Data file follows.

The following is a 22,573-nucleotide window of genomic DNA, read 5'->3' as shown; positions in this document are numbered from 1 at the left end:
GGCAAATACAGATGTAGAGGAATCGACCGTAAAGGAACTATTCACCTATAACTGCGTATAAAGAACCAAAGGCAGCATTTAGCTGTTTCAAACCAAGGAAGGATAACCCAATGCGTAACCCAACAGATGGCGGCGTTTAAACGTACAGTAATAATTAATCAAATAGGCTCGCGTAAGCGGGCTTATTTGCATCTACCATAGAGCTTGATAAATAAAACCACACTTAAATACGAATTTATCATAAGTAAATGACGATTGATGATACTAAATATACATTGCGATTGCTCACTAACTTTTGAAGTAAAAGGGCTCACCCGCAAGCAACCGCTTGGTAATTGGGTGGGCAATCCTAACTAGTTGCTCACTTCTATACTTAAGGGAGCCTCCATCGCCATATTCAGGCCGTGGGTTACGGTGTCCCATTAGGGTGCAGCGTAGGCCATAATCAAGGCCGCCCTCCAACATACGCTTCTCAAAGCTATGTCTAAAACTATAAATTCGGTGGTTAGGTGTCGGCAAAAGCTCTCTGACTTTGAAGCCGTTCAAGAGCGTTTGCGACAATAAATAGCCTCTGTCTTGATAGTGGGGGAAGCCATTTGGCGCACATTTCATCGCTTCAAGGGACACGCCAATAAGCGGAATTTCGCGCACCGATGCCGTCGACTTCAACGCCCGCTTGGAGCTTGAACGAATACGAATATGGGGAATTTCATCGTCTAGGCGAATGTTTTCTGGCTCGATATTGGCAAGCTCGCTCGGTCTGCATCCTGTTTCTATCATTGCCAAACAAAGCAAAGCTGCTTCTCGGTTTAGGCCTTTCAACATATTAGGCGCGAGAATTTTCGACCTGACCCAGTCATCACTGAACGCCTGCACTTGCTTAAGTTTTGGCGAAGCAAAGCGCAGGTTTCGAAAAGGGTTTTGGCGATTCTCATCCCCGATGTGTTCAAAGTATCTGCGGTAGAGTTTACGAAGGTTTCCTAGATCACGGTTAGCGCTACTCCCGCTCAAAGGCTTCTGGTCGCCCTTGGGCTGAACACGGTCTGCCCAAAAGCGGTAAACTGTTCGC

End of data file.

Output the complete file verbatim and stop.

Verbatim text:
The following is a 22,573-nucleotide window of genomic DNA, read 5'->3' as shown; positions in this document are numbered from 1 at the left end:
GGCAAATACAGATGTAGAGGAATCGACCGTAAAGGAACTATTCACCTATAACTGCGTATAAAGAACCAAAGGCAGCATTTAGCTGTTTCAAACCAAGGAAGGATAACCCAATGCGTAACCCAACAGATGGCGGCGTTTAAACGTACAGTAATAATTAATCAAATAGGCTCGCGTAAGCGGGCTTATTTGCATCTACCATAGAGCTTGATAAATAAAACCACACTTAAATACGAATTTATCATAAGTAAATGACGATTGATGATACTAAATATACATTGCGATTGCTCACTAACTTTTGAAGTAAAAGGGCTCACCCGCAAGCAACCGCTTGGTAATTGGGTGGGCAATCCTAACTAGTTGCTCACTTCTATACTTAAGGGAGCCTCCATCGCCATATTCAGGCCGTGGGTTACGGTGTCCCATTAGGGTGCAGCGTAGGCCATAATCAAGGCCGCCCTCCAACATACGCTTCTCAAAGCTATGTCTAAAACTATAAATTCGGTGGTTAGGTGTCGGCAAAAGCTCTCTGACTTTGAAGCCGTTCAAGAGCGTTTGCGACAATAAATAGCCTCTGTCTTGATAGTGGGGGAAGCCATTTGGCGCACATTTCATCGCTTCAAGGGACACGCCAATAAGCGGAATTTCGCGCACCGATGCCGTCGACTTCAACGCCCGCTTGGAGCTTGAACGAATACGAATATGGGGAATTTCATCGTCTAGGCGAATGTTTTCTGGCTCGATATTGGCAAGCTCGCTCGGTCTGCATCCTGTTTCTATCATTGCCAAACAAAGCAAAGCTGCTTCTCGGTTTAGGCCTTTCAACATATTAGGCGCGAGAATTTTCGACCTGACCCAGTCATCACTGAACGCCTGCACTTGCTTAAGTTTTGGCGAAGCAAAGCGCAGGTTTCGAAAAGGGTTTTGGCGATTCTCATCCCCGATGTGTTCAAAGTATCTGCGGTAGAGTTTACGAAGGTTTCCTAGATCACGGTTAGCGCTACTCCCGCTCAAAGGCTTCTGGTCGCCCTTGGGCTGAACACGGTCTGCCCAAAAGCGGTAAACTGTTCGC